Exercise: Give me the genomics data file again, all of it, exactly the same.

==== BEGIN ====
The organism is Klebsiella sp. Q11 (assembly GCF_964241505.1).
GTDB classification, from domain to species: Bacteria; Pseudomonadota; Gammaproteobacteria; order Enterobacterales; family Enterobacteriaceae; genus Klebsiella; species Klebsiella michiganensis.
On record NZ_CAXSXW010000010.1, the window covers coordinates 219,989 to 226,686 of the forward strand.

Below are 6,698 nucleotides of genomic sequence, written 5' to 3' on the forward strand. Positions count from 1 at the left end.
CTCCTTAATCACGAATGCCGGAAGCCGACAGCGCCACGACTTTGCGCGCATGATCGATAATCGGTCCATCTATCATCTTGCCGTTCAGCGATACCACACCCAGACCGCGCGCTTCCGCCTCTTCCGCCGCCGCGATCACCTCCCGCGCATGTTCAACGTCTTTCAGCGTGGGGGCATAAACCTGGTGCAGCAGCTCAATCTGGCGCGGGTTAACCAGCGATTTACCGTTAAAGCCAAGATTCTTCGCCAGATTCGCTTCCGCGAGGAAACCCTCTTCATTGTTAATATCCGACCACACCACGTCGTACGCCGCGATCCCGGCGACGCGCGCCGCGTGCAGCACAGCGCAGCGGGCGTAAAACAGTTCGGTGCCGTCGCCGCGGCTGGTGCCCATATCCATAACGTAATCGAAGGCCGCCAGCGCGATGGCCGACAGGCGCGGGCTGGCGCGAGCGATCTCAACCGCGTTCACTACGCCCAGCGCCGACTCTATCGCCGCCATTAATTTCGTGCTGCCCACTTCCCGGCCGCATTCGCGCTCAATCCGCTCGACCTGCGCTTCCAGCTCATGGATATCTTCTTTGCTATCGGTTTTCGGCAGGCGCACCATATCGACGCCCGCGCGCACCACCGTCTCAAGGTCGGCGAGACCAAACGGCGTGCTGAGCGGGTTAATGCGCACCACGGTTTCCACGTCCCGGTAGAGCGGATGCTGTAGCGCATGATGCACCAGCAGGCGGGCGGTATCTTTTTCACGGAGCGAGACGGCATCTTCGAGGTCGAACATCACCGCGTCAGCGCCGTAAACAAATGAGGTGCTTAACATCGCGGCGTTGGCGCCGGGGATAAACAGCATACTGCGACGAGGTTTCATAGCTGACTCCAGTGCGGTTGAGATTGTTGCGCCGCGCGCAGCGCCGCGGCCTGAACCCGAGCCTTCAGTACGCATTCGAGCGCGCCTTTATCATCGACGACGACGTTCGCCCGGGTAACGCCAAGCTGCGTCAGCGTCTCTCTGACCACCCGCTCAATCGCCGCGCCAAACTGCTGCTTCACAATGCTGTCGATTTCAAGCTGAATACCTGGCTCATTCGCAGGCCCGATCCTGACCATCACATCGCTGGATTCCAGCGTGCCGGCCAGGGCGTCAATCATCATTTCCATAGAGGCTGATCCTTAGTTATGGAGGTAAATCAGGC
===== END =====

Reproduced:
The organism is Klebsiella sp. Q11 (assembly GCF_964241505.1).
GTDB classification, from domain to species: Bacteria; Pseudomonadota; Gammaproteobacteria; order Enterobacterales; family Enterobacteriaceae; genus Klebsiella; species Klebsiella michiganensis.
On record NZ_CAXSXW010000010.1, the window covers coordinates 219,989 to 226,686 of the forward strand.

Below are 6,698 nucleotides of genomic sequence, written 5' to 3' on the forward strand. Positions count from 1 at the left end.
CTCCTTAATCACGAATGCCGGAAGCCGACAGCGCCACGACTTTGCGCGCATGATCGATAATCGGTCCATCTATCATCTTGCCGTTCAGCGATACCACACCCAGACCGCGCGCTTCCGCCTCTTCCGCCGCCGCGATCACCTCCCGCGCATGTTCAACGTCTTTCAGCGTGGGGGCATAAACCTGGTGCAGCAGCTCAATCTGGCGCGGGTTAACCAGCGATTTACCGTTAAAGCCAAGATTCTTCGCCAGATTCGCTTCCGCGAGGAAACCCTCTTCATTGTTAATATCCGACCACACCACGTCGTACGCCGCGATCCCGGCGACGCGCGCCGCGTGCAGCACAGCGCAGCGGGCGTAAAACAGTTCGGTGCCGTCGCCGCGGCTGGTGCCCATATCCATAACGTAATCGAAGGCCGCCAGCGCGATGGCCGACAGGCGCGGGCTGGCGCGAGCGATCTCAACCGCGTTCACTACGCCCAGCGCCGACTCTATCGCCGCCATTAATTTCGTGCTGCCCACTTCCCGGCCGCATTCGCGCTCAATCCGCTCGACCTGCGCTTCCAGCTCATGGATATCTTCTTTGCTATCGGTTTTCGGCAGGCGCACCATATCGACGCCCGCGCGCACCACCGTCTCAAGGTCGGCGAGACCAAACGGCGTGCTGAGCGGGTTAATGCGCACCACGGTTTCCACGTCCCGGTAGAGCGGATGCTGTAGCGCATGATGCACCAGCAGGCGGGCGGTATCTTTTTCACGGAGCGAGACGGCATCTTCGAGGTCGAACATCACCGCGTCAGCGCCGTAAACAAATGAGGTGCTTAACATCGCGGCGTTGGCGCCGGGGATAAACAGCATACTGCGACGAGGTTTCATAGCTGACTCCAGTGCGGTTGAGATTGTTGCGCCGCGCGCAGCGCCGCGGCCTGAACCCGAGCCTTCAGTACGCATTCGAGCGCGCCTTTATCATCGACGACGACGTTCGCCCGGGTAACGCCAAGCTGCGTCAGCGTCTCTCTGACCACCCGCTCAATCGCCGCGCCAAACTGCTGCTTCACAATGCTGTCGATTTCAAGCTGAATACCTGGCTCATTCGCAGGCCCGATCCTGACCATCACATCGCTGGATTCCAGCGTGCCGGCCAGGGCGTCAATCATCATTTCCATAGAGGCTGATCCTTAGTTATGGAGGTAAATCAGGC